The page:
Mesopotamia is comprised in the area between the Tigris and Euphrates rivers. Here, a very impressive culture developed beginning with the year 6.000 BCE. Akkad and Sumer are the most important kingdoms which emerged on these lands. These civilizations’ development was closely connected to geographical and climatic specificities of the area. The weather in the area is very hot, rains are scarce and the two rivers often cause floods. People had to develop irrigation systems to be able to cultivate the land and thus, to survive (Ross-Nazzal, 2015). Another important cultural characteristic is the polytheistic belief. Both the geographical location and religious beliefs shaped the characteristics of the Mesopotamian culture, which is both advanced and deeply pessimistic.
Sumer emerged as an important civilization in 3200 BCE. Although the land was not welcoming, the rivers provided the necessary resource to transform the land into a fertile land, and the society was able to grow and to develop. Irrigation was the basis of the Mesopotamian civilization (“Mesopotamia”, 2012) When there is enough food, there is also time for creativity and thinking. Therefore the civilizations of Mesopotamia were able to develop into one of the cradles of civilization (“Mesopotamia, 2012). Many of their numerous scientific advancements and ideas about life and the world still survive and remain an amazing example of ancient wisdom. Sumerians invented the cuneiform writing system. Even though initial writing was pictographic, Sumerians felt this style was unsatisfactory because they could not represent abstract notions. Therefore, they started to associate sounds to symbols (Ross-Nazzal, 2015). Writing gave Sumerians the possibility to transmit their stories and religious beliefs further. Sumerians developed math, were able to calculate time, and developed a lunar calendar. They were therefore an advanced civilization, but the geographical area where they lived shaped their thinking about life and death, justice and the gods.
One of the first kings in Sumer was Gudea, who ruled in Lagash, in the late third millennium. He was wealthy and he was a religious man, constructing numerous temples. Religious was particularly important for Mesopotamians because they associated the will of the gods with natural elements and phenomena and therefore, they felt that their own survival depended on the will of the Gods. The religious leader emcee Gilgamesh ruled Uruk in 2700 BCE and the epic tales that survive to this day describe his miraculous deeds, which are very close to the stories of the Old Testament, such as the story of the flood. Gilgamesh’s epic tale also talks about the worldview of the ancient Mesopotamians, who perceived the gods as unforgiving and cruel. Both the story of Gilgamesh, and the myth of Adapa, another important tale of the Mesopotamian culture, demonstrates this people’s obsession with death and the possibility to live forever. However, they are deeply pessimistic in that none of the heroes manages to obtain this gift, which seems reserved for the gods only.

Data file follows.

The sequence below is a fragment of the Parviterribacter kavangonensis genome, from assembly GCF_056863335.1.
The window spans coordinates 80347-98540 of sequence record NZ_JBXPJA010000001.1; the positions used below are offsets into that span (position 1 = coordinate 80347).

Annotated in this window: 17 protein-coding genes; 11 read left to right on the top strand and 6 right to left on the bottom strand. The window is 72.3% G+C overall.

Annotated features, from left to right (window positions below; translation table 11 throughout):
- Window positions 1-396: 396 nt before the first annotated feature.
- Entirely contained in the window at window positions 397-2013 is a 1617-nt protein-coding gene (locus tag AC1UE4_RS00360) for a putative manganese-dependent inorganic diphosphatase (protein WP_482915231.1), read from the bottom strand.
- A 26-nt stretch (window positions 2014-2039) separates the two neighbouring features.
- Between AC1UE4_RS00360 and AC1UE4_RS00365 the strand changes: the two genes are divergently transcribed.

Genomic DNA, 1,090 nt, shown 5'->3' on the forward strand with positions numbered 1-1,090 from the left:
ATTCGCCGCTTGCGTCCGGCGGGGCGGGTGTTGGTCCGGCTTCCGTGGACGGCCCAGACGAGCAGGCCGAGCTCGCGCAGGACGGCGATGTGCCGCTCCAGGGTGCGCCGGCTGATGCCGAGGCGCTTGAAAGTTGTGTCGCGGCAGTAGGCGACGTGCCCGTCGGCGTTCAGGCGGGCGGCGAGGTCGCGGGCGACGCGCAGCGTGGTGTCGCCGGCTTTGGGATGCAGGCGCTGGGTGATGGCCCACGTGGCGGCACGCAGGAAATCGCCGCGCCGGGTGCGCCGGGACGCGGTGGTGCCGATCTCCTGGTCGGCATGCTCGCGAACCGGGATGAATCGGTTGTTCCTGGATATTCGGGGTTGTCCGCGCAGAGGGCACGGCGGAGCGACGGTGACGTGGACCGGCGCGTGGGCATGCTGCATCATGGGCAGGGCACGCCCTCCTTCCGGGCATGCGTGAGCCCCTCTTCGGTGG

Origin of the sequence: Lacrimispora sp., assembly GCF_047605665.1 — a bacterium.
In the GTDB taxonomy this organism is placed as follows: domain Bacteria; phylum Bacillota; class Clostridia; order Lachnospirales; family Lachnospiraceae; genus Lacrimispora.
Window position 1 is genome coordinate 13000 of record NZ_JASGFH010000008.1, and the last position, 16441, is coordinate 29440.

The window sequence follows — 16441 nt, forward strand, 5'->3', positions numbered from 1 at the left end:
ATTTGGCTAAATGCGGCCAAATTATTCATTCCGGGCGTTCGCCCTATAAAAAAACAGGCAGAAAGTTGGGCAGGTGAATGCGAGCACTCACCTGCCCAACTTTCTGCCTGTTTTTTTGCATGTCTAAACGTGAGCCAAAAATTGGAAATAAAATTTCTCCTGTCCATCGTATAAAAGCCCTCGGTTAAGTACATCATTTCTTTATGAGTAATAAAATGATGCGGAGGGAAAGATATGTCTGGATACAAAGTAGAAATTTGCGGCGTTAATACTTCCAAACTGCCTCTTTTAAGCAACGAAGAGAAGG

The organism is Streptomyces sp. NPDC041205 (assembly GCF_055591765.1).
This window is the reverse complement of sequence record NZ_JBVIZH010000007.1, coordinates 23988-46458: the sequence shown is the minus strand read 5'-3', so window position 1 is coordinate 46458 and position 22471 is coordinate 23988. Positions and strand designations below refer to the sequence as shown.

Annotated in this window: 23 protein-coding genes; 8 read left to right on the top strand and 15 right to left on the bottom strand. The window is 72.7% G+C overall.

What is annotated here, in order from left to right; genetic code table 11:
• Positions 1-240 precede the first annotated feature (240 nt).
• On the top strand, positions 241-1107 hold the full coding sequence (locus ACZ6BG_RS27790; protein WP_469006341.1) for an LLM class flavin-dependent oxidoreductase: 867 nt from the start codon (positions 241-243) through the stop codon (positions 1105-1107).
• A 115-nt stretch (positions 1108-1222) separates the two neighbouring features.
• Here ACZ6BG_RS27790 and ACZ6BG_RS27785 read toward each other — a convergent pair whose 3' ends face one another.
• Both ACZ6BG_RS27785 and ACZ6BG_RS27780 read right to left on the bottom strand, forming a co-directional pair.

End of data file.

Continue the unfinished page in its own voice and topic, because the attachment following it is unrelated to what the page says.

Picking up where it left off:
As time went by, religion became more important in ruling the state, until the political leaders came to be perceived as living gods. Another important ruler in the Mesopotamian culture is Hammurabi, whose code of laws is based upon the “Eye for an eye” type of retaliation. (Ross-Nazzal 2015). The laws that this code contained made reference to punishments which involved physical pain, which are forbidden nowadays. These severe punishments were inspired by the cruelty and unforgiving quality of nature which they associated with Godly punishments. Therefore, the realities of the daily struggle to tame nature, and their religious beliefs influenced their worldview from mythology to daily life. Warfare was endemic in Mesopotamia for two thousand years and the violence it implied also made people harsher and more prone to using physical punishments. However, the code of law had the purpose of protecting the weak and the poor against the abuses of the most powerful, which is an early example of a body of rights. This principle of protecting the rights of the poor also comes from religious beliefs, which merged with the political field in the person of the king whose divine nature made him the guardian of the rights of all those in his command. Therefore, the physical environment and the religious beliefs of the Mesopotamians governed to a great extent, the development of their culture.
Ross-Nazzal, J. (2015). “Ancient Mesopotamia” HUMA 1301 Lectures. [audio file] Retrieved from: http://eo2.hccs.edu/mod/folder/view.php?id=1516392
“Mesopotamian myths”. (n.d.). Retrieved from: http://eo2.hccs.edu/mod/folder/view.php?id=1516393
“Mesopotmia” (2012). [documentary]. Retrieved from: https://www.youtube.com/watch?v=MKs5Wvv1-14
The Characteristics of the Greek Culture: The Interest in the Humanistic Subjects and the Glorification of the Human Body